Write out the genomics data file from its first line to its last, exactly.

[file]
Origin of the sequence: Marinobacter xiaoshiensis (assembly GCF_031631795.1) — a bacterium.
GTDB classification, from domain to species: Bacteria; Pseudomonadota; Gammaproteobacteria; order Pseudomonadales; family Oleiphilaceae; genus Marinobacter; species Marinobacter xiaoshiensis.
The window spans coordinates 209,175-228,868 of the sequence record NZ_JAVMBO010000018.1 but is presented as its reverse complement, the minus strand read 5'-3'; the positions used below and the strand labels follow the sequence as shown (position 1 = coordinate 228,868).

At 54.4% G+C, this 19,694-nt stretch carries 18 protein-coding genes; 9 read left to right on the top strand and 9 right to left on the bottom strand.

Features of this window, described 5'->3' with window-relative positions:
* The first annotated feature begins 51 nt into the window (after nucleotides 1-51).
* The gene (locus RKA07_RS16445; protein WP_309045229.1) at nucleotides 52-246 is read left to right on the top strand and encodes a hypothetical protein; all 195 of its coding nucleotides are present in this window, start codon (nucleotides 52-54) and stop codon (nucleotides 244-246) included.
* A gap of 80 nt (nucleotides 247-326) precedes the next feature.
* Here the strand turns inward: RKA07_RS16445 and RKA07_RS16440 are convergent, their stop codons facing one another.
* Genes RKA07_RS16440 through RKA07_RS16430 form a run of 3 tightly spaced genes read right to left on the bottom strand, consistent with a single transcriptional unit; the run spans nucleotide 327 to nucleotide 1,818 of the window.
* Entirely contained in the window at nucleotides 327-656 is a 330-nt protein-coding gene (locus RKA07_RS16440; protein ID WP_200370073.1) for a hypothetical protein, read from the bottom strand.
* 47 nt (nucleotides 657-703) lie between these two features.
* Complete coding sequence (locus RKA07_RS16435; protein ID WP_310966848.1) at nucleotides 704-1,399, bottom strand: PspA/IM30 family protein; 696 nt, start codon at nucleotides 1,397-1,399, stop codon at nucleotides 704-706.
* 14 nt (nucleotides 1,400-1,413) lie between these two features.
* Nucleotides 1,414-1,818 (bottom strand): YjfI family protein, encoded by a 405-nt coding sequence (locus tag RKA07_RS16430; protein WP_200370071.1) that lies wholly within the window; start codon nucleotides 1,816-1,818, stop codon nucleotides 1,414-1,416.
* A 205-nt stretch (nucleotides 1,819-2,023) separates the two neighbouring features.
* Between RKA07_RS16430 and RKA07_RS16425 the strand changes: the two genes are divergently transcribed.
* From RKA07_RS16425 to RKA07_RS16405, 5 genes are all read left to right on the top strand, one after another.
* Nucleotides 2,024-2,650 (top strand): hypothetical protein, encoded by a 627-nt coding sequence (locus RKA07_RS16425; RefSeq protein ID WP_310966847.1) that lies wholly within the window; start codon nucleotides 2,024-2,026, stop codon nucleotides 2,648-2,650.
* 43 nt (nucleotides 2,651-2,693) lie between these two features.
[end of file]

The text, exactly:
Origin of the sequence: Marinobacter xiaoshiensis (assembly GCF_031631795.1) — a bacterium.
GTDB classification, from domain to species: Bacteria; Pseudomonadota; Gammaproteobacteria; order Pseudomonadales; family Oleiphilaceae; genus Marinobacter; species Marinobacter xiaoshiensis.
The window spans coordinates 209,175-228,868 of the sequence record NZ_JAVMBO010000018.1 but is presented as its reverse complement, the minus strand read 5'-3'; the positions used below and the strand labels follow the sequence as shown (position 1 = coordinate 228,868).

At 54.4% G+C, this 19,694-nt stretch carries 18 protein-coding genes; 9 read left to right on the top strand and 9 right to left on the bottom strand.

Features of this window, described 5'->3' with window-relative positions:
* The first annotated feature begins 51 nt into the window (after nucleotides 1-51).
* The gene (locus RKA07_RS16445; protein WP_309045229.1) at nucleotides 52-246 is read left to right on the top strand and encodes a hypothetical protein; all 195 of its coding nucleotides are present in this window, start codon (nucleotides 52-54) and stop codon (nucleotides 244-246) included.
* A gap of 80 nt (nucleotides 247-326) precedes the next feature.
* Here the strand turns inward: RKA07_RS16445 and RKA07_RS16440 are convergent, their stop codons facing one another.
* Genes RKA07_RS16440 through RKA07_RS16430 form a run of 3 tightly spaced genes read right to left on the bottom strand, consistent with a single transcriptional unit; the run spans nucleotide 327 to nucleotide 1,818 of the window.
* Entirely contained in the window at nucleotides 327-656 is a 330-nt protein-coding gene (locus RKA07_RS16440; protein ID WP_200370073.1) for a hypothetical protein, read from the bottom strand.
* 47 nt (nucleotides 657-703) lie between these two features.
* Complete coding sequence (locus RKA07_RS16435; protein ID WP_310966848.1) at nucleotides 704-1,399, bottom strand: PspA/IM30 family protein; 696 nt, start codon at nucleotides 1,397-1,399, stop codon at nucleotides 704-706.
* 14 nt (nucleotides 1,400-1,413) lie between these two features.
* Nucleotides 1,414-1,818 (bottom strand): YjfI family protein, encoded by a 405-nt coding sequence (locus tag RKA07_RS16430; protein WP_200370071.1) that lies wholly within the window; start codon nucleotides 1,816-1,818, stop codon nucleotides 1,414-1,416.
* A 205-nt stretch (nucleotides 1,819-2,023) separates the two neighbouring features.
* Between RKA07_RS16430 and RKA07_RS16425 the strand changes: the two genes are divergently transcribed.
* From RKA07_RS16425 to RKA07_RS16405, 5 genes are all read left to right on the top strand, one after another.
* Nucleotides 2,024-2,650 (top strand): hypothetical protein, encoded by a 627-nt coding sequence (locus RKA07_RS16425; RefSeq protein ID WP_310966847.1) that lies wholly within the window; start codon nucleotides 2,024-2,026, stop codon nucleotides 2,648-2,650.
* 43 nt (nucleotides 2,651-2,693) lie between these two features.